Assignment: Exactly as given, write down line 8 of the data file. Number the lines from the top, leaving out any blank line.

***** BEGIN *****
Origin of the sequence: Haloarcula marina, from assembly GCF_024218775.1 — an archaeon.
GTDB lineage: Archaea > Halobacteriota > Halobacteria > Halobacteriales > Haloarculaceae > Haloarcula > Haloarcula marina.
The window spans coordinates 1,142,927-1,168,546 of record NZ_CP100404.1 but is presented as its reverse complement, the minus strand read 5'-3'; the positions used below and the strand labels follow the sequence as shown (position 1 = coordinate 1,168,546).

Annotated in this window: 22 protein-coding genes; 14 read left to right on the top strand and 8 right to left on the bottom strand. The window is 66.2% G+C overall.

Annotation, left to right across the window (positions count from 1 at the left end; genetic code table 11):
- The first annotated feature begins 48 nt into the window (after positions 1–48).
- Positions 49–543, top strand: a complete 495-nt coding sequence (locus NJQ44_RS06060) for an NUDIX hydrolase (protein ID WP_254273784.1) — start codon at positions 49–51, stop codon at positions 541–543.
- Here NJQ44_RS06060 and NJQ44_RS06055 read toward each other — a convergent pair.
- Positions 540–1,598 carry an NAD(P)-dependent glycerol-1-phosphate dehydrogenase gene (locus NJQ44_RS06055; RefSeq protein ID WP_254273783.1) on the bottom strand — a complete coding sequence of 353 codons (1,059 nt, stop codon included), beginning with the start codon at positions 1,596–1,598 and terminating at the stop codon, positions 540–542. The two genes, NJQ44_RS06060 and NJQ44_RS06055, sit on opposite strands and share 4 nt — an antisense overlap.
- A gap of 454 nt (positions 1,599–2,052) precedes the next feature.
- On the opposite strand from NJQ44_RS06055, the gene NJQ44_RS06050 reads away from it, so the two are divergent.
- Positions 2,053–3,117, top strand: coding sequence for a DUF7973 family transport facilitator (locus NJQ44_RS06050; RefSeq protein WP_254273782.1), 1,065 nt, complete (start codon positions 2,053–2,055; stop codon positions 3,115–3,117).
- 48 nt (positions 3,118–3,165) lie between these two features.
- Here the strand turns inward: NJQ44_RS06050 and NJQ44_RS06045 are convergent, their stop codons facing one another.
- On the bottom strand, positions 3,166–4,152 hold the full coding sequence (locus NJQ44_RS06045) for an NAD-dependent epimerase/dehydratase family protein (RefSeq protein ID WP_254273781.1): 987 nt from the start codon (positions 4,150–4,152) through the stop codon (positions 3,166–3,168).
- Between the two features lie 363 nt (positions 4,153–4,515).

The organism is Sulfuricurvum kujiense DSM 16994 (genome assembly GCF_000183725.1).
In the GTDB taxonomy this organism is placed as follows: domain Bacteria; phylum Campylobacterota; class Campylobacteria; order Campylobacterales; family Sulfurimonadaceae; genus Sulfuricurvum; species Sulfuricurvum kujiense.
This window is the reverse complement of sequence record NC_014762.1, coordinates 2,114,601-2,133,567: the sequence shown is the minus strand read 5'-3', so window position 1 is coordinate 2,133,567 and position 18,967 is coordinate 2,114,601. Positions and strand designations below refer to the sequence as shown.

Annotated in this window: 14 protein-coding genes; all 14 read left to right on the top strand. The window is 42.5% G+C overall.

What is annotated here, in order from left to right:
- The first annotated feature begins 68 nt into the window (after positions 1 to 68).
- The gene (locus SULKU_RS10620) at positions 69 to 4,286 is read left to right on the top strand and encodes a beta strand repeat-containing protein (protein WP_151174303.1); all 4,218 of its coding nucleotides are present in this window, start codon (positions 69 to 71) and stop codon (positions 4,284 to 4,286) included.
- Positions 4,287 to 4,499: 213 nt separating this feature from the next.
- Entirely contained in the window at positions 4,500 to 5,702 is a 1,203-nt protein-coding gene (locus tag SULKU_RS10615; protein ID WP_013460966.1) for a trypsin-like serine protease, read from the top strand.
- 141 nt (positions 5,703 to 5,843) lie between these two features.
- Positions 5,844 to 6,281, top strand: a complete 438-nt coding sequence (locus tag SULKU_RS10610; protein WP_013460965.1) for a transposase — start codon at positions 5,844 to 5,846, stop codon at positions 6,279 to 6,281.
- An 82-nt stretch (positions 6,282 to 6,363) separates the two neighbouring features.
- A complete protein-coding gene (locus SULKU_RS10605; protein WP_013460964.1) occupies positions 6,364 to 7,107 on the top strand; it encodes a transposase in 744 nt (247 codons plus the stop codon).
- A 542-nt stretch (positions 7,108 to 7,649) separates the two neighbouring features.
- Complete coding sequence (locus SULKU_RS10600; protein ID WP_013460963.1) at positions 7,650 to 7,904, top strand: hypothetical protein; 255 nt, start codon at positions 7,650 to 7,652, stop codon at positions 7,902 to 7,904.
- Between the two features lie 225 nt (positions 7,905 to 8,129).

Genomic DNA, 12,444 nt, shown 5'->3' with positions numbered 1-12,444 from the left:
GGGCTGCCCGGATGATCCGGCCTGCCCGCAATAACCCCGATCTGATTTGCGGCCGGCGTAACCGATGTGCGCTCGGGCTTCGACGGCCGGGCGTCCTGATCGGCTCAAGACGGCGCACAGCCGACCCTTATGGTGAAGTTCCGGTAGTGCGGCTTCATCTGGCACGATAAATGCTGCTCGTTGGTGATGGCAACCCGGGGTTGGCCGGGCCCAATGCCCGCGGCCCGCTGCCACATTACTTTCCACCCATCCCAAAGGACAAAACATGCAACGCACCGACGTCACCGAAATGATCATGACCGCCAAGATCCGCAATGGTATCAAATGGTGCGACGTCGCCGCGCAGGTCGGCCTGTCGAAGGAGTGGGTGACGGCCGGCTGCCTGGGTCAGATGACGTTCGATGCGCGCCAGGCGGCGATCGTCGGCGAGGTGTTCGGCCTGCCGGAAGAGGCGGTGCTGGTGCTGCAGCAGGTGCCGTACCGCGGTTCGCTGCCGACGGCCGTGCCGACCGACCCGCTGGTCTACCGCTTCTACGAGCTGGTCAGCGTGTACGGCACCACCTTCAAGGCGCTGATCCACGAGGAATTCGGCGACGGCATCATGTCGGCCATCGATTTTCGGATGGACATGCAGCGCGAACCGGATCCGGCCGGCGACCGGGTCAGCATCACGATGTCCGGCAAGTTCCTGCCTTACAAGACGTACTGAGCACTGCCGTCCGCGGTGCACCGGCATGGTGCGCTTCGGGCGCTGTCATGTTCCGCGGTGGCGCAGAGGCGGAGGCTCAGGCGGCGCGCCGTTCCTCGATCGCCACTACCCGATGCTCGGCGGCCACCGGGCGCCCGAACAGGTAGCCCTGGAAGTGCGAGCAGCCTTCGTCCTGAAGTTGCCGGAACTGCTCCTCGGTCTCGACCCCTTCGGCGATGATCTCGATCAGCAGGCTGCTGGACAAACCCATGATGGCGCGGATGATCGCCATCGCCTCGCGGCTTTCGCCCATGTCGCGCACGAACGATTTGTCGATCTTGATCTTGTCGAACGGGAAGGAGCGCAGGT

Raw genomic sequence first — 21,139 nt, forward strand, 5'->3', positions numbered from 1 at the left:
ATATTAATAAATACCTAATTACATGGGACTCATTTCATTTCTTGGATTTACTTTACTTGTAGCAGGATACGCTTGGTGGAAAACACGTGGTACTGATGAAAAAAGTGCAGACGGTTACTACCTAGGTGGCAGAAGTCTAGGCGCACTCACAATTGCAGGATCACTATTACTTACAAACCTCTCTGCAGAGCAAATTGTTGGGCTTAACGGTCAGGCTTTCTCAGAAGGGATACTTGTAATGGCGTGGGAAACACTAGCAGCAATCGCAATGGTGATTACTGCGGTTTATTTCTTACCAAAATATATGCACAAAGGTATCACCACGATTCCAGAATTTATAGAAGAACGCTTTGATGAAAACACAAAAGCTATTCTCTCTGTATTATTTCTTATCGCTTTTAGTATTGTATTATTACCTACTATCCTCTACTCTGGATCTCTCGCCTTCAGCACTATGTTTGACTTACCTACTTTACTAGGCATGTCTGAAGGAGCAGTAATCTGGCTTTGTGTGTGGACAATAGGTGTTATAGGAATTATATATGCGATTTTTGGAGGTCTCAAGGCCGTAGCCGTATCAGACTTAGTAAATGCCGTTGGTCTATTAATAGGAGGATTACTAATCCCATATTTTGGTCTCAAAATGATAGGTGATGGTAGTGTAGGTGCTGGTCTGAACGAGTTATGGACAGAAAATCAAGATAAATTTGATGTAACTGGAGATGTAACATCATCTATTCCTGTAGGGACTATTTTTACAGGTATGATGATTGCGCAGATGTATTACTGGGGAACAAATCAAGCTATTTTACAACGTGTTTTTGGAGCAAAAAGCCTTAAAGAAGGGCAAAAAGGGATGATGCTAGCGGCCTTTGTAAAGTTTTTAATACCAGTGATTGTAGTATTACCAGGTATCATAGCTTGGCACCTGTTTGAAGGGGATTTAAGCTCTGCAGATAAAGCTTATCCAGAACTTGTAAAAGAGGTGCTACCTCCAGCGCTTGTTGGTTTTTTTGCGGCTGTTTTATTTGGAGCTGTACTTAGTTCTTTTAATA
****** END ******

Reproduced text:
- Here NJQ44_RS06060 and NJQ44_RS06055 read toward each other — a convergent pair.